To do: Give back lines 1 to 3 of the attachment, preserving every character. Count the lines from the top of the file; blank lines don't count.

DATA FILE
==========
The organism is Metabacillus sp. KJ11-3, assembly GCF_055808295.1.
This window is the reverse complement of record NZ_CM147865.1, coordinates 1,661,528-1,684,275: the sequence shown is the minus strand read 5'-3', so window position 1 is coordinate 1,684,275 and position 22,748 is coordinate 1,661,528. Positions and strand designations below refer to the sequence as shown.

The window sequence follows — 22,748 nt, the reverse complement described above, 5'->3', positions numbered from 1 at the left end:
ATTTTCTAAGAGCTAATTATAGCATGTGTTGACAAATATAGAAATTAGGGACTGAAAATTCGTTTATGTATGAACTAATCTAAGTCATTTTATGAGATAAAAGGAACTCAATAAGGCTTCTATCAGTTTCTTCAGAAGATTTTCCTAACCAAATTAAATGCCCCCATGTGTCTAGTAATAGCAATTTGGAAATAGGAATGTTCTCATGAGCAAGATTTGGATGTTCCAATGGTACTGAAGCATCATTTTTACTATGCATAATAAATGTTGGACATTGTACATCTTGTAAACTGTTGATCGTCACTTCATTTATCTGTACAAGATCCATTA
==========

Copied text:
The organism is Metabacillus sp. KJ11-3, assembly GCF_055808295.1.
This window is the reverse complement of record NZ_CM147865.1, coordinates 1,661,528-1,684,275: the sequence shown is the minus strand read 5'-3', so window position 1 is coordinate 1,684,275 and position 22,748 is coordinate 1,661,528. Positions and strand designations below refer to the sequence as shown.

The window sequence follows — 22,748 nt, the reverse complement described above, 5'->3', positions numbered from 1 at the left end: